Digital health has become synonymous with disruptive innovation in health care. Proponents say it has the power to transform every aspect of health care delivery, from improving patients’ health status to the process of paying for a medical procedure. Despite that promise, digital health has yet to become ubiquitous in the U.S. health care system, whose annual national expenditures are expected to top $3.7 trillion in 2018.

The following five reports, studies and surveys collectively provide a status report on the current trends in digital health adoption in the U.S. and outline the steps that the industry needs to take to make digital health a foundational aspect of health care delivery.

1. Health care organizations should view their digital technologies as strategic assets

That’s the takeaway from a report by McKinsey & Company. According to the New York-based management consulting firm, most health care organizations mistakenly treat their digital technologies as utilities. “Most pharmaceutical and medical-technology companies are digital laggards compared with companies in travel, retail, telecommunications, and other sectors,” the report said. Managing digital technologies as strategic assets allows health care companies to use their digital capabilities to optimize four dimensions of their businesses:

Five Digital Health Trends to Know
  • Value proposition
  • Delivery capabilities
  • IT infrastructures
  • Core management competencies

With that approach, health care organizations “can tackle their transformation programs successfully, creating better patient outcomes and more value for all stakeholders,” the report concluded.

2. Digital health technologies should be specifically designed for individual human behavior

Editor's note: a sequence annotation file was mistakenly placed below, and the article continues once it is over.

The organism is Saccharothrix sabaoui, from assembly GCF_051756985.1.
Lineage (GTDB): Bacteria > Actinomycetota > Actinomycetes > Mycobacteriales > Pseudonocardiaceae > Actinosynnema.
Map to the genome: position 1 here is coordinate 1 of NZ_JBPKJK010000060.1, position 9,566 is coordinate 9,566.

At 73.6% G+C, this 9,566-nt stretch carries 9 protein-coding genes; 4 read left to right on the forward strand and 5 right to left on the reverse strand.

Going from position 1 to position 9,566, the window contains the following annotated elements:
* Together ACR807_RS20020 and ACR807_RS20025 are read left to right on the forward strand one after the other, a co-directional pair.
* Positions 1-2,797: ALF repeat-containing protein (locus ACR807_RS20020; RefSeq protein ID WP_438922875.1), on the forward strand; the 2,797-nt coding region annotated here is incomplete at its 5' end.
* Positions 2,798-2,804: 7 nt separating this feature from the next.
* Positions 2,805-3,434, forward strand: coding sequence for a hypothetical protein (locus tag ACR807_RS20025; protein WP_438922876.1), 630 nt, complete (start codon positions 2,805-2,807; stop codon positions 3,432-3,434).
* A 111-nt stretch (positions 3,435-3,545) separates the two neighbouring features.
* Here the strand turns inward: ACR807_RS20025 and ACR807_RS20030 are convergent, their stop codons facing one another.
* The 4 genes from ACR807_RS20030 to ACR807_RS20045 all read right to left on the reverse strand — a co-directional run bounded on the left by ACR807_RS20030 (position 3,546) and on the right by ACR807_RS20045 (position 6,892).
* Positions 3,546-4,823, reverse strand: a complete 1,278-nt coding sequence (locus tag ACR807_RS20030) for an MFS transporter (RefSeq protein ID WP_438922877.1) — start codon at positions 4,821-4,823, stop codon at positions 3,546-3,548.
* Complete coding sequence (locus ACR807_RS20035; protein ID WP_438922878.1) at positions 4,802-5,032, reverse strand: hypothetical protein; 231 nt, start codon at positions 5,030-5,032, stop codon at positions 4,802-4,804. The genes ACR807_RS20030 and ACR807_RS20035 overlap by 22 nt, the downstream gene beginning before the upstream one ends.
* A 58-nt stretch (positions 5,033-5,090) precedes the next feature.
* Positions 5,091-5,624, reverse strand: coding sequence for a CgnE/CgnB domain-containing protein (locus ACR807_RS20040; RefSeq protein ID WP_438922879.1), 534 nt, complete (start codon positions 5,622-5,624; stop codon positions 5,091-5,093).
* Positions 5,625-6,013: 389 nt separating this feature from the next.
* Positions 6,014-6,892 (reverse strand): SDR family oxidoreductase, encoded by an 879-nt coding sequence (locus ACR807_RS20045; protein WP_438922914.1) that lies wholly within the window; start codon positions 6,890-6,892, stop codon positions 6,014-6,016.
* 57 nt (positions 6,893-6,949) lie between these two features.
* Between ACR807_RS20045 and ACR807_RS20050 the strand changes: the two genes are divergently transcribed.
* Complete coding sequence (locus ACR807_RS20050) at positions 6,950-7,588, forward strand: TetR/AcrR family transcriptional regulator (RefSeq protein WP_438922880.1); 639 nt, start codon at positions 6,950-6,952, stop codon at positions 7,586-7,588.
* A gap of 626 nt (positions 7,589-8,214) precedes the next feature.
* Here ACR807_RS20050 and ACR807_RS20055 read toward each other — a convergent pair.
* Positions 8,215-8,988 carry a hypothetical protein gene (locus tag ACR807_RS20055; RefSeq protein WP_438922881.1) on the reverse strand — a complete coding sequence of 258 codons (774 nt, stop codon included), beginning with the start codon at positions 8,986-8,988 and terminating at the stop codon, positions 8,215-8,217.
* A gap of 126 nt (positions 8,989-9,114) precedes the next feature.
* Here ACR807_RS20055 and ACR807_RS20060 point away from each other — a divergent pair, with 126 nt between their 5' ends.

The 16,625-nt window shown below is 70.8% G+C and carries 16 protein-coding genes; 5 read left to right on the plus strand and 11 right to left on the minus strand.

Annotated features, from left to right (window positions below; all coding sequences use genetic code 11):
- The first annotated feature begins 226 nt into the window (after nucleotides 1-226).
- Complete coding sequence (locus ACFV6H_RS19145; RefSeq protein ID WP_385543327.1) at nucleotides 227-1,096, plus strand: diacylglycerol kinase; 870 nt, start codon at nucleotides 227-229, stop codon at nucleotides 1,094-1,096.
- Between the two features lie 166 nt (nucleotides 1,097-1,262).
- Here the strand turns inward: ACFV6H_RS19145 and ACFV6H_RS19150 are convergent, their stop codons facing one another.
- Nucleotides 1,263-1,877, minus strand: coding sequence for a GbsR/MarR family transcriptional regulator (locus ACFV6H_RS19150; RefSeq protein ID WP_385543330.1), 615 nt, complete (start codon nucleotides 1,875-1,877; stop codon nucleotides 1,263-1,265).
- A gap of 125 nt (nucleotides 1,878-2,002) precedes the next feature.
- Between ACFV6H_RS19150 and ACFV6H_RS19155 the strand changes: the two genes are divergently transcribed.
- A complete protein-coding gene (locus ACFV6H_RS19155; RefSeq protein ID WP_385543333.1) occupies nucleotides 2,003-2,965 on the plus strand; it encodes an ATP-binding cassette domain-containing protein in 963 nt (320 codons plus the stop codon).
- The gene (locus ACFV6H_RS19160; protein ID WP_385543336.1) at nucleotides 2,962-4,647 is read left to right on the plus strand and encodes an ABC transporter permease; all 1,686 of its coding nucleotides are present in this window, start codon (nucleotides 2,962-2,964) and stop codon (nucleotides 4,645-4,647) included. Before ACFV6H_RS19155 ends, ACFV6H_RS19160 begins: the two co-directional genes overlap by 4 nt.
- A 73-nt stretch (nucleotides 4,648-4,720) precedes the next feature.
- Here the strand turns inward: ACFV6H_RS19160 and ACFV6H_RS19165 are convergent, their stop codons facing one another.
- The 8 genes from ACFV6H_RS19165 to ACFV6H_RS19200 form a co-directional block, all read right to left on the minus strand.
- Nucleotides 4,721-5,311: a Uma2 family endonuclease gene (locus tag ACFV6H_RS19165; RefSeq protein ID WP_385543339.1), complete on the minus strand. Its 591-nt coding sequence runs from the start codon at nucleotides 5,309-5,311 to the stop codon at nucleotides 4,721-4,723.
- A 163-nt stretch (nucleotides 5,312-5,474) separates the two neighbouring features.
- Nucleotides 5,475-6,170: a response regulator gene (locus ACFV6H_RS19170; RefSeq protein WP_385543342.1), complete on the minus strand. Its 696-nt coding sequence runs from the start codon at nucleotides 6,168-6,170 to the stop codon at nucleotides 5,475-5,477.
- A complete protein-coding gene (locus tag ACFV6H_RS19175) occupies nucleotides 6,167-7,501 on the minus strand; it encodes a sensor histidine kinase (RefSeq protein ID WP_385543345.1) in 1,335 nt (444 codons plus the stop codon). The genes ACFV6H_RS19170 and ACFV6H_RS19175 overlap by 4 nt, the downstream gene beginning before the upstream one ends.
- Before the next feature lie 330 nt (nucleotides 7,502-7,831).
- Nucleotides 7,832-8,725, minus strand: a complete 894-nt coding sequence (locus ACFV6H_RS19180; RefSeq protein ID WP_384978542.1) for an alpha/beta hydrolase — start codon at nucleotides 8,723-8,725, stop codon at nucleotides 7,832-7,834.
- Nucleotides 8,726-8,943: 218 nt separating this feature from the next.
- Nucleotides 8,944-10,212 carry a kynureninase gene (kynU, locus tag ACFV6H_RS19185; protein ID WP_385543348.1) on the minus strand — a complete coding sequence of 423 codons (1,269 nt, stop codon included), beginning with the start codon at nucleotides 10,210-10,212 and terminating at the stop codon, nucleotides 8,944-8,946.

That’s one of five takeaways from a report by Accenture, the Chicago-based management consulting firm. In its report, Accenture identified five digital health trends reshaping how health care organizations care for patients, manage their operations and connect with other industry stakeholders:

  • Adopting artificial intelligence as the new user interface
  • Building digital ecosystems to work with other patients, providers, payers and suppliers
  • Using online talent platforms to recruit and retain new workers and staff competencies
  • Designing digital tech for humans to make it easier for them to interact with the organization
  • Establishing new data governance rules to oversee the use of digital health information

Regarding individualized digital tech, 81 percent of the health care executives that Accenture surveyed for its report agreed they need to do a better job of designing digital applications that reflect what patients want and that can act as their guide as they navigate the complex American health care delivery system.

3. Hospital digital health priority to shift to patient-generated data and customized services

As noted by the Accenture report, health care organizations have been investing in digital health tools for workforce management purposes. That priority was verified by a report from the American Hospital Association and AVIA, a Chicago-based health system innovation network. The report is based on a survey of 317 hospital and health system executives. Although 85 percent of the executives said digital innovation is tied to their long-term strategy and another 75 percent said digital innovation is necessary for a competitive advantage, most of the focus of their digital investment to date has been on operations. The top two areas have been employee benefits management and operational efficiencies and improvement, cited by 32 percent and 31 percent of the respondents respectively. Moving forward, the top five areas for which the executives said they will be actively seeking a digital solution are: